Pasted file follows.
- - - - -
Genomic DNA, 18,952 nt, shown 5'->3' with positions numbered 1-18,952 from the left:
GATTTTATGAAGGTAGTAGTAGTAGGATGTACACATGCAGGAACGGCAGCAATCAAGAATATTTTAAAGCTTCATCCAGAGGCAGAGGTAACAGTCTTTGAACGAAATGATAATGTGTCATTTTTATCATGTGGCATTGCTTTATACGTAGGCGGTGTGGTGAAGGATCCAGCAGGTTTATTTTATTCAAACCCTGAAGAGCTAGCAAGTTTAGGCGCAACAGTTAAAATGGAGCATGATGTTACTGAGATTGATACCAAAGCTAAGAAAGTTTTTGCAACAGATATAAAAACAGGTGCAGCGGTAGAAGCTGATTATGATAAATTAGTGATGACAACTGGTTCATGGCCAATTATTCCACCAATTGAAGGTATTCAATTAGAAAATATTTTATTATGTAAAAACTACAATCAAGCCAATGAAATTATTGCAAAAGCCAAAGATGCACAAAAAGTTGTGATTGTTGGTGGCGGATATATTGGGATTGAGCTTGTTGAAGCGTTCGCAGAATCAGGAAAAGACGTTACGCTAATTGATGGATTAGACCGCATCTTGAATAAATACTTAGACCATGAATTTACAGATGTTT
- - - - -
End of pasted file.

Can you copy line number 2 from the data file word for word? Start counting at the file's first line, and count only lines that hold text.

GATTTTATGAAGGTAGTAGTAGTAGGATGTACACATGCAGGAACGGCAGCAATCAAGAATATTTTAAAGCTTCATCCAGAGGCAGAGGTAACAGTCTTTGAACGAAATGATAATGTGTCATTTTTATCATGTGGCATTGCTTTATACGTAGGCGGTGTGGTGAAGGATCCAGCAGGTTTATTTTATTCAAACCCTGAAGAGCTAGCAAGTTTAGGCGCAACAGTTAAAATGGAGCATGATGTTACTGAGATTGATACCAAAGCTAAGAAAGTTTTTGCAACAGATATAAAAACAGGTGCAGCGGTAGAAGCTGATTATGATAAATTAGTGATGACAACTGGTTCATGGCCAATTATTCCACCAATTGAAGGTATTCAATTAGAAAATATTTTATTATGTAAAAACTACAATCAAGCCAATGAAATTATTGCAAAAGCCAAAGATGCACAAAAAGTTGTGATTGTTGGTGGCGGATATATTGGGATTGAGCTTGTTGAAGCGTTCGCAGAATCAGGAAAAGACGTTACGCTAATTGATGGATTAGACCGCATCTTGAATAAATACTTAGACCATGAATTTACAGATGTTT